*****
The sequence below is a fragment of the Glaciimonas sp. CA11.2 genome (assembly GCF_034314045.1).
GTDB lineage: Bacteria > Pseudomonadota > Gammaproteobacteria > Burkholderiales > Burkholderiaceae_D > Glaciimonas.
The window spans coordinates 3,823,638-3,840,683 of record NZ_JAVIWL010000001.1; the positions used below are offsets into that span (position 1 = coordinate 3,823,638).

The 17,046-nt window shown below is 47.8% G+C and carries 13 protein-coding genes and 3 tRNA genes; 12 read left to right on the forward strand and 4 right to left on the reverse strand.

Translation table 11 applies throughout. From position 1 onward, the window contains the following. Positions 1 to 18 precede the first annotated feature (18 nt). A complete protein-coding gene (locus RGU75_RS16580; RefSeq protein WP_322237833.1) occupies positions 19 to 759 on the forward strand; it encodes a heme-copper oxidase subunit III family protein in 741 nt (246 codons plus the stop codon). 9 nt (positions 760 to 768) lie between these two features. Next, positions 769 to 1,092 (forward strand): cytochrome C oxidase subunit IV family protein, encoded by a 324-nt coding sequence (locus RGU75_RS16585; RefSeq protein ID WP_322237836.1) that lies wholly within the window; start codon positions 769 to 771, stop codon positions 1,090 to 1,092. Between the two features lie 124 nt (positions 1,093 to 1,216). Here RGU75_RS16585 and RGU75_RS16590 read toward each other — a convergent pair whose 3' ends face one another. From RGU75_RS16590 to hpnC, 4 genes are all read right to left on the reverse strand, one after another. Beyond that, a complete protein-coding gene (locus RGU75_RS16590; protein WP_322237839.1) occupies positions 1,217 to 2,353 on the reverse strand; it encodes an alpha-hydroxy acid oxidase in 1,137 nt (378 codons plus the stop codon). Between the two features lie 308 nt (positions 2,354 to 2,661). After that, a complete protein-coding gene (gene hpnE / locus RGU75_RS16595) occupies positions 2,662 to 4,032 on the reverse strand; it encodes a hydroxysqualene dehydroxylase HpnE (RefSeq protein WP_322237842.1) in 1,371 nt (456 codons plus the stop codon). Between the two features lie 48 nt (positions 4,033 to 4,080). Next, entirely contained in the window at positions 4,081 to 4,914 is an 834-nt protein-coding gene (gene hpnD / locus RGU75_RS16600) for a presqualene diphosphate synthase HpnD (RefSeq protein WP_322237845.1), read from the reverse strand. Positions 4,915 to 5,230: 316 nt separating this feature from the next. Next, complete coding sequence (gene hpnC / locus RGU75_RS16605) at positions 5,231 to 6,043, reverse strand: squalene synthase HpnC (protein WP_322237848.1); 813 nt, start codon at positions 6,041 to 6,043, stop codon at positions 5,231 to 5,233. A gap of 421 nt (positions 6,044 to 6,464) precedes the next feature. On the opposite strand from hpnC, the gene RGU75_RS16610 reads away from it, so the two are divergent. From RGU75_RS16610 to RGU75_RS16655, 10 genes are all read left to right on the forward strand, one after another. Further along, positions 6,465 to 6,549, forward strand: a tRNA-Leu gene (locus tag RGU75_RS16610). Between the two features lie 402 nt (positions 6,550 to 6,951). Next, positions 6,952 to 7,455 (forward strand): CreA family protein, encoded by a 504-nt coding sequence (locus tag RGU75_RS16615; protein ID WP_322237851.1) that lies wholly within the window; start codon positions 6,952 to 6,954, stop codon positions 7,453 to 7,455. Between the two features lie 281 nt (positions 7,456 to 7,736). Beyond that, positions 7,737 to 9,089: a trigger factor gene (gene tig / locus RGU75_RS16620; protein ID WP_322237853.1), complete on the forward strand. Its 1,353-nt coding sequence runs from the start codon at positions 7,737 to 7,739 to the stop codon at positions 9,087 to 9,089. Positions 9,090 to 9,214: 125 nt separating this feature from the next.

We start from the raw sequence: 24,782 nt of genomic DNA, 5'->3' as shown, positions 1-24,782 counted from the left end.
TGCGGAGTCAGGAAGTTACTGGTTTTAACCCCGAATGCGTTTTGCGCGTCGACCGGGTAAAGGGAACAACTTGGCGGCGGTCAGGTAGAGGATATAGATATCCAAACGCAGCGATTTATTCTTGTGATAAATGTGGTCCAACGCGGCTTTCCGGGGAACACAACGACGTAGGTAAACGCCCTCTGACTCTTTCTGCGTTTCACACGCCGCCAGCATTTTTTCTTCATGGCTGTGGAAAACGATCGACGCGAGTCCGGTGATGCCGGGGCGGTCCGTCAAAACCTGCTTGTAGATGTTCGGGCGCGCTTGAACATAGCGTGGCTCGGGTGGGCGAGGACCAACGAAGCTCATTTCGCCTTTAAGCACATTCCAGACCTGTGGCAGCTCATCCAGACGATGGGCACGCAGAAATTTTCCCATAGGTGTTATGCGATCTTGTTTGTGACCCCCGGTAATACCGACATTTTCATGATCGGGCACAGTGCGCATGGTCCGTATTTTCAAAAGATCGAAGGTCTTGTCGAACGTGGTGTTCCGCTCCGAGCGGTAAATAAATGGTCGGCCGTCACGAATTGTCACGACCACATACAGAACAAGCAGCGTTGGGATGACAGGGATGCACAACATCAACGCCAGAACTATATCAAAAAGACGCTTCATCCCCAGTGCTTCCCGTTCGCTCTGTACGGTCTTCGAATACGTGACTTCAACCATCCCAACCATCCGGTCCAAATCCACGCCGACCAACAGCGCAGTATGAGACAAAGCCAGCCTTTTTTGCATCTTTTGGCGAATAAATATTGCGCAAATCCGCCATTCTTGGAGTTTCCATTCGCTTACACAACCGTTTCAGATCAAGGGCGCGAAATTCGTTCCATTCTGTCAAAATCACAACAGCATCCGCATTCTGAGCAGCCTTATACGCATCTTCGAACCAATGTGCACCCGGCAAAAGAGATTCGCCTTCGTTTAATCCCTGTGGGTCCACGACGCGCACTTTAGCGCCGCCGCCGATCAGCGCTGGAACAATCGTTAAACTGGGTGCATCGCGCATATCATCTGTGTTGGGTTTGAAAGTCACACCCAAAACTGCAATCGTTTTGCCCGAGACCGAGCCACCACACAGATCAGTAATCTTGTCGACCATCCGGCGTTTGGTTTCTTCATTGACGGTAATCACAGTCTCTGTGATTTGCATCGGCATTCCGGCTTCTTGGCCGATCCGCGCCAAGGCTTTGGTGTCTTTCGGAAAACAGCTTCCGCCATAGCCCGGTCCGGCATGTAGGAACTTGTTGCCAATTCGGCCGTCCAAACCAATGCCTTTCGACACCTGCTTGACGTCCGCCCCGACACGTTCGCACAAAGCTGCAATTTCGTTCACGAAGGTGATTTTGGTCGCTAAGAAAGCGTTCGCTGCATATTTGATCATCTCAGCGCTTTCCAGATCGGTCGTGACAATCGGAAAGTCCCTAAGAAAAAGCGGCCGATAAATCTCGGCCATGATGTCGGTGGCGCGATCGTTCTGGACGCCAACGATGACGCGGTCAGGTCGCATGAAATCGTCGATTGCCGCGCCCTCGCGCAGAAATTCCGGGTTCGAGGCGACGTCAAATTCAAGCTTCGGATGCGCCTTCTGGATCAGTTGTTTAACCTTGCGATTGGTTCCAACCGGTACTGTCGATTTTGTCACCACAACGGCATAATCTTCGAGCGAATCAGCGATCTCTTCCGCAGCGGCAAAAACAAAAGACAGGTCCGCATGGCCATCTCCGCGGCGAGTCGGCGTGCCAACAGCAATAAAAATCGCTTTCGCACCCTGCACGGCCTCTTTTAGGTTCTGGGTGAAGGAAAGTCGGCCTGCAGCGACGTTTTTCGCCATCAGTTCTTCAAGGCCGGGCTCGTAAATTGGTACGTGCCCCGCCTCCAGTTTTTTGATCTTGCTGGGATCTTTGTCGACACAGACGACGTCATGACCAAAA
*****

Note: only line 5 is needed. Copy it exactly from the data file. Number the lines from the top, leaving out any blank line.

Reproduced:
Translation table 11 applies throughout. From position 1 onward, the window contains the following. Positions 1 to 18 precede the first annotated feature (18 nt). A complete protein-coding gene (locus RGU75_RS16580; RefSeq protein WP_322237833.1) occupies positions 19 to 759 on the forward strand; it encodes a heme-copper oxidase subunit III family protein in 741 nt (246 codons plus the stop codon). 9 nt (positions 760 to 768) lie between these two features. Next, positions 769 to 1,092 (forward strand): cytochrome C oxidase subunit IV family protein, encoded by a 324-nt coding sequence (locus RGU75_RS16585; RefSeq protein ID WP_322237836.1) that lies wholly within the window; start codon positions 769 to 771, stop codon positions 1,090 to 1,092. Between the two features lie 124 nt (positions 1,093 to 1,216). Here RGU75_RS16585 and RGU75_RS16590 read toward each other — a convergent pair whose 3' ends face one another. From RGU75_RS16590 to hpnC, 4 genes are all read right to left on the reverse strand, one after another. Beyond that, a complete protein-coding gene (locus RGU75_RS16590; protein WP_322237839.1) occupies positions 1,217 to 2,353 on the reverse strand; it encodes an alpha-hydroxy acid oxidase in 1,137 nt (378 codons plus the stop codon). Between the two features lie 308 nt (positions 2,354 to 2,661). After that, a complete protein-coding gene (gene hpnE / locus RGU75_RS16595) occupies positions 2,662 to 4,032 on the reverse strand; it encodes a hydroxysqualene dehydroxylase HpnE (RefSeq protein WP_322237842.1) in 1,371 nt (456 codons plus the stop codon). Between the two features lie 48 nt (positions 4,033 to 4,080). Next, entirely contained in the window at positions 4,081 to 4,914 is an 834-nt protein-coding gene (gene hpnD / locus RGU75_RS16600) for a presqualene diphosphate synthase HpnD (RefSeq protein WP_322237845.1), read from the reverse strand. Positions 4,915 to 5,230: 316 nt separating this feature from the next. Next, complete coding sequence (gene hpnC / locus RGU75_RS16605) at positions 5,231 to 6,043, reverse strand: squalene synthase HpnC (protein WP_322237848.1); 813 nt, start codon at positions 6,041 to 6,043, stop codon at positions 5,231 to 5,233. A gap of 421 nt (positions 6,044 to 6,464) precedes the next feature. On the opposite strand from hpnC, the gene RGU75_RS16610 reads away from it, so the two are divergent. From RGU75_RS16610 to RGU75_RS16655, 10 genes are all read left to right on the forward strand, one after another. Further along, positions 6,465 to 6,549, forward strand: a tRNA-Leu gene (locus tag RGU75_RS16610). Between the two features lie 402 nt (positions 6,550 to 6,951). Next, positions 6,952 to 7,455 (forward strand): CreA family protein, encoded by a 504-nt coding sequence (locus tag RGU75_RS16615; protein ID WP_322237851.1) that lies wholly within the window; start codon positions 6,952 to 6,954, stop codon positions 7,453 to 7,455. Between the two features lie 281 nt (positions 7,456 to 7,736). Beyond that, positions 7,737 to 9,089: a trigger factor gene (gene tig / locus RGU75_RS16620; protein ID WP_322237853.1), complete on the forward strand. Its 1,353-nt coding sequence runs from the start codon at positions 7,737 to 7,739 to the stop codon at positions 9,087 to 9,089. Positions 9,090 to 9,214: 125 nt separating this feature from the next.